“It Could Be Worse”

By , Gilbert, AZ

Almost exactly one year ago, I found myself in an abusive relationship. It wasn’t physical; he never hit me. But it was very psychological. He told me things that made me believe that I wasn’t good enough for him, for my friends. He made me believe that I wasn’t worth the space I took up on this earth. He made me believe that I wasn’t good enough to keep my life.

The relationship started off great. I was happier than I had been in a really long time. But that was extremely short-lived as things began to change. He became more hostile, more manipulative. In hindsight I know that he’s always been that way, but I struggled to see it at the time because I had longed so much just to be happy. When things changed, they changed slowly, then all at once. He started spreading rumors, telling my friends things that would make them dislike me, and convinced me that all of it was my fault. And then all of a sudden I was really alone. He had taken all of my friends away and isolated me from the rest of the world. While all of this was happening, what friends I had left told me that it wasn’t as bad as I was saying it was. They said lots of couples go through rough spots, and that because he hadn’t hit me, that I shouldn’t worry about it. That a lot of other girls had it way worse than me. He eventually got tired of me and ended things. I held my tongue and took the hit to what was left of my pride and happiness because after all, other girls have it worse.

All of this sparked a deep depression that took me months to get out of. Every now and then he’ll find a way to contact me and tell me how worthless I am. “I never loved you like I said I did.” “You failed as a person.” “Whatever you think I did to you was absolutely ridiculous.” All things he’s said to me in the last 5 months. To this day if I see him in public my heart starts to race and my hands start to shake because I’m so afraid of him.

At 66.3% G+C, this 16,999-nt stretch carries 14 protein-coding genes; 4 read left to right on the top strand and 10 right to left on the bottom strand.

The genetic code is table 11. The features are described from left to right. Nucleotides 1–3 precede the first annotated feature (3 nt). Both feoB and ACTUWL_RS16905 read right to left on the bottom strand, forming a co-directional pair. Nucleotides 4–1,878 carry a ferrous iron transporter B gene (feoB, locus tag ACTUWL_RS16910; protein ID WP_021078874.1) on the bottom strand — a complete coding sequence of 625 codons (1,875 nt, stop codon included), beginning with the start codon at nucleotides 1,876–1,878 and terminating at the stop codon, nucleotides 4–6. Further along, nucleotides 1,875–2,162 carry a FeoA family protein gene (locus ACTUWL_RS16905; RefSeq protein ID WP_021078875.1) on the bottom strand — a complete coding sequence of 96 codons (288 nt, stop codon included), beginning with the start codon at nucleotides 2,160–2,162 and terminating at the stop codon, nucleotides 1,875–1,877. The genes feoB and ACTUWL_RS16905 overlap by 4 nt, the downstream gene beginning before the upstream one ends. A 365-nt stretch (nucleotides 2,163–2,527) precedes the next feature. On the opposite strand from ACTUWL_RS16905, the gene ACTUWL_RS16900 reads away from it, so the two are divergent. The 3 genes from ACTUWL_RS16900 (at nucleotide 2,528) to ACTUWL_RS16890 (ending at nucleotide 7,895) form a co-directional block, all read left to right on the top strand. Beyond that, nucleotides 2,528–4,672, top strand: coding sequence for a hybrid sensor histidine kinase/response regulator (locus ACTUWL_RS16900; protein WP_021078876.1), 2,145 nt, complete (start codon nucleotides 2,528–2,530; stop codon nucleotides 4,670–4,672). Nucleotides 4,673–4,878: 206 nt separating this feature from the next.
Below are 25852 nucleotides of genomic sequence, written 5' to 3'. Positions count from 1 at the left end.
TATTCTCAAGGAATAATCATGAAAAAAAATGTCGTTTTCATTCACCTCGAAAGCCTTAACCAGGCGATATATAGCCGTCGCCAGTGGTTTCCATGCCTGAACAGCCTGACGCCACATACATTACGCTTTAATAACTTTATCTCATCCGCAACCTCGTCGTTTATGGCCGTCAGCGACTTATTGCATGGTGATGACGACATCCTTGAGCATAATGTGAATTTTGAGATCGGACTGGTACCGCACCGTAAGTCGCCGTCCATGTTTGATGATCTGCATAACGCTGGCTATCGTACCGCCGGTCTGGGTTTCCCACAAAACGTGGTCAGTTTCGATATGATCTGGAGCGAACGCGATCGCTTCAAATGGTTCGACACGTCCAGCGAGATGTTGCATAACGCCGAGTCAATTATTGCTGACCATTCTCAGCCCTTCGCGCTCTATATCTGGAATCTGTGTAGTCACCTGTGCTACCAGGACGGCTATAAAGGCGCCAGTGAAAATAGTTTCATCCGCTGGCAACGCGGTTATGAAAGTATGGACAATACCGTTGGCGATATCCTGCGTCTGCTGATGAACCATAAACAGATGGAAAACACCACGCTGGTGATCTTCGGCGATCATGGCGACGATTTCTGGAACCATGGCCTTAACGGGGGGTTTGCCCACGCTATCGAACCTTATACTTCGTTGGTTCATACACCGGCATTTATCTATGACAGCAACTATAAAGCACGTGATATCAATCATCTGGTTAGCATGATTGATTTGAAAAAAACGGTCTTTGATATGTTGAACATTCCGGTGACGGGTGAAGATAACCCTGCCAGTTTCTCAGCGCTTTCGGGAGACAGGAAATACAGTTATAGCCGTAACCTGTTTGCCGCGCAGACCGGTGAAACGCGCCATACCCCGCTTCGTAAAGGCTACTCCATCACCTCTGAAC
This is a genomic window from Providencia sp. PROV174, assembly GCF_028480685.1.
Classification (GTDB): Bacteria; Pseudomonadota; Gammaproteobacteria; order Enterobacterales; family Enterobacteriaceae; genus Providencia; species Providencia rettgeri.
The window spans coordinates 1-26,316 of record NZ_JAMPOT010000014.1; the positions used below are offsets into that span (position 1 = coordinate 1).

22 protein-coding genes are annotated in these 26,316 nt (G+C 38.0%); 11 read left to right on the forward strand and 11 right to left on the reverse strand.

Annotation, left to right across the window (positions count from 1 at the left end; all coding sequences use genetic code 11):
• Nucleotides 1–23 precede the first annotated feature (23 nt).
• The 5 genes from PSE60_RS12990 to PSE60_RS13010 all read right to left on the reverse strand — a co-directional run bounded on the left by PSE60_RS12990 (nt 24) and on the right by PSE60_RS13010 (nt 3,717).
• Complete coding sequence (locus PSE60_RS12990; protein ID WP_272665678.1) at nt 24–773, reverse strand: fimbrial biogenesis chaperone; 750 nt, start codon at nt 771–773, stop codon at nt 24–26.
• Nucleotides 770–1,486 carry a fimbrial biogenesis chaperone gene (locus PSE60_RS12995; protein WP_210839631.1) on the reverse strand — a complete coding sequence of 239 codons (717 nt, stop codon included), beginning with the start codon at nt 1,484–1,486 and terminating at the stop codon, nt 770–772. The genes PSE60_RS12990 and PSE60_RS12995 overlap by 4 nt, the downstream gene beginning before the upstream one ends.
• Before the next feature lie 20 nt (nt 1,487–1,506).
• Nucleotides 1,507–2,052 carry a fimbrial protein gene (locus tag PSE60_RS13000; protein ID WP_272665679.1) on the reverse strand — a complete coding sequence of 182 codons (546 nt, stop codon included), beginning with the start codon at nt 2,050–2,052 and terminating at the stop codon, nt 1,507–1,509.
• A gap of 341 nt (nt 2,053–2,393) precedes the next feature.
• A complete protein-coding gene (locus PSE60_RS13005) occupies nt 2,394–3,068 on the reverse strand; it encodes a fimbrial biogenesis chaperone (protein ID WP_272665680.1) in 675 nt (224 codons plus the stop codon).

During the recovery process from this, I learned that it’s okay to not be okay. I was tired of people telling me “it could be worse,” because at that point for me, it couldn’t. I learned that no matter how insignificant the problem is compared to other things, other people, it didn’t matter. Because it was my problem, I was struggling with it, and I shouldn’t have to say that it was okay just because someone else was struggling a little more than I was. It’s okay to be hurt by the things going on. Just because someone else might deal with something worse doesn’t mean it hurts you any less. I believe that no one should underestimate the gravity of their own situation. I believe that no one should minimize their problems because they’re not as massive as another. I believe that no one, under any circumstance, should utter the words, “it could be worse,” because one day, there’s a chance that it couldn’t be.






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